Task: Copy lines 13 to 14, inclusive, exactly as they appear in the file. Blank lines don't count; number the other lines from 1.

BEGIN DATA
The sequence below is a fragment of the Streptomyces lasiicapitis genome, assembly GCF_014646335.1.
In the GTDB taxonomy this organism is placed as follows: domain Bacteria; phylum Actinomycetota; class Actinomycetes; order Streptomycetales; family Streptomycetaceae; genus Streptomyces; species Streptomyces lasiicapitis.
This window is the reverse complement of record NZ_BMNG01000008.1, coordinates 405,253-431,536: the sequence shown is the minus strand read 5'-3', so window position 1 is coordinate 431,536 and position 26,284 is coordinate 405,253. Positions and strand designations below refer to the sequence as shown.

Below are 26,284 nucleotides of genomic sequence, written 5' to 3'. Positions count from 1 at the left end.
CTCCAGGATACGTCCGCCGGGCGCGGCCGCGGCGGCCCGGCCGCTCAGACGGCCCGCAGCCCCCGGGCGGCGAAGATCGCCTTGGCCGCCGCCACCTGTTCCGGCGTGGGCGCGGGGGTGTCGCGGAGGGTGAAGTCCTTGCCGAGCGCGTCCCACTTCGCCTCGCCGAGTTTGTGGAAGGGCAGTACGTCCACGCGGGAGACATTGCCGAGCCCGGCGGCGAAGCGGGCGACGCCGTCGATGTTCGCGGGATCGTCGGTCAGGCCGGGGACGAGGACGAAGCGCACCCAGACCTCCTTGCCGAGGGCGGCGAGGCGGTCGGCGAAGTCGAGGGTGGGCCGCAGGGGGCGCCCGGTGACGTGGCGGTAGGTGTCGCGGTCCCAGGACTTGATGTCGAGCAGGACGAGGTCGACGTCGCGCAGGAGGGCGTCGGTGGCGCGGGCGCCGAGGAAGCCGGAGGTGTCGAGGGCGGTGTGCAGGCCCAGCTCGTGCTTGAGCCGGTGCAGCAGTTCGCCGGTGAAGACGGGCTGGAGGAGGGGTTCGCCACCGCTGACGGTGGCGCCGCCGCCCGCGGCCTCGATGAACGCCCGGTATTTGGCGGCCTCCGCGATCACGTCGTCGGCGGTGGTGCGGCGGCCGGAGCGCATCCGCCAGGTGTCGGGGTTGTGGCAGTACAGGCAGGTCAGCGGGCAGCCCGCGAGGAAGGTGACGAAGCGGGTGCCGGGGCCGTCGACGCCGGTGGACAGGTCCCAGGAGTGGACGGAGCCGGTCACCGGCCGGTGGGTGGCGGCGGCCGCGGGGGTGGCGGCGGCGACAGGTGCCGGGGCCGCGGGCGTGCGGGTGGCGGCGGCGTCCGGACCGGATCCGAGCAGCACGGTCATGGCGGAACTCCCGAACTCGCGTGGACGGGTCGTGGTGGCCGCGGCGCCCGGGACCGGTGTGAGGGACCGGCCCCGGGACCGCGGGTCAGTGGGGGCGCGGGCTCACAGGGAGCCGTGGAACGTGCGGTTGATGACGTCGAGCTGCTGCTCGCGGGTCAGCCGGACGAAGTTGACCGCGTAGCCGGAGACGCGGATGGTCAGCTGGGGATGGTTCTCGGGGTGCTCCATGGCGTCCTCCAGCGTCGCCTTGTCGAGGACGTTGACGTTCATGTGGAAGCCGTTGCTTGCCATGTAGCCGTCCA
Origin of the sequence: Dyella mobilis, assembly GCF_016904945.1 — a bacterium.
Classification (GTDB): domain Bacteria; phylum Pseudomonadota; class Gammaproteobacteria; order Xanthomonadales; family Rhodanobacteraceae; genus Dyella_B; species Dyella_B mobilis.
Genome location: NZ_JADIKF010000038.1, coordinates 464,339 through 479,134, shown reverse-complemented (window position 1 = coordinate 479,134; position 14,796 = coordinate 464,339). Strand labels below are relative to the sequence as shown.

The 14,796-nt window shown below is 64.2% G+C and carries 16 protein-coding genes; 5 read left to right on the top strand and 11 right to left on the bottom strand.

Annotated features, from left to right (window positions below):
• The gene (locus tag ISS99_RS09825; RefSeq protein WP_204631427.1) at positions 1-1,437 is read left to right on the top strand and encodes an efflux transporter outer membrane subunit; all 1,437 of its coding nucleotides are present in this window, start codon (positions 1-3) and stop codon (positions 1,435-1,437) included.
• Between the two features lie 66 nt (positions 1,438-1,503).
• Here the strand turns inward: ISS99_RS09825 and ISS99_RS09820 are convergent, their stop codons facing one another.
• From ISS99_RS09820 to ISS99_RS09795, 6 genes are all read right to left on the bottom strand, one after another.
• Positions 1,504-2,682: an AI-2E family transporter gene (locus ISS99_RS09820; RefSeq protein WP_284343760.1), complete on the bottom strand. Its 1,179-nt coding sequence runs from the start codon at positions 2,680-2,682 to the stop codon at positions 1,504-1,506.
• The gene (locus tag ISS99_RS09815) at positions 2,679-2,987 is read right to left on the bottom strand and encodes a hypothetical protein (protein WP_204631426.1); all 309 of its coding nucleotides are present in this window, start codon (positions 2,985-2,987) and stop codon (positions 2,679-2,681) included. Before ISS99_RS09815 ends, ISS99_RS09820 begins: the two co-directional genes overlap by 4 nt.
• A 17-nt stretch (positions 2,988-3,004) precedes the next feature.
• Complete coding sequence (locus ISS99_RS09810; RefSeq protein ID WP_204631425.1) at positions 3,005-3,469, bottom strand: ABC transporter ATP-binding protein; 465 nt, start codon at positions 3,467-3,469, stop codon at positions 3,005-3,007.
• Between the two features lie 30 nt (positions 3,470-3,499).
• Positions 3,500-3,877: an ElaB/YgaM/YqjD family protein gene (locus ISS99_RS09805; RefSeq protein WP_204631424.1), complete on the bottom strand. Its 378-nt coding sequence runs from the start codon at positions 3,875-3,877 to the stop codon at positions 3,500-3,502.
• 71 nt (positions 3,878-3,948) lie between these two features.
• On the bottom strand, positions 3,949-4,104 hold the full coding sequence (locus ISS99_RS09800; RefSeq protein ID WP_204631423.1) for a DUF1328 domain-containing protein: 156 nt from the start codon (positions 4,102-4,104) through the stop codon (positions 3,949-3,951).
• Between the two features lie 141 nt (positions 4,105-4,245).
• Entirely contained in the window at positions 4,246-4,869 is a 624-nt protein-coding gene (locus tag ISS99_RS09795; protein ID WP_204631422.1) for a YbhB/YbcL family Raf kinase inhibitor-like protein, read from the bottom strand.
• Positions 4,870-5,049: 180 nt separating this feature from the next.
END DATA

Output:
• Here the strand turns inward: ISS99_RS09825 and ISS99_RS09820 are convergent, their stop codons facing one another.
• From ISS99_RS09820 to ISS99_RS09795, 6 genes are all read right to left on the bottom strand, one after another.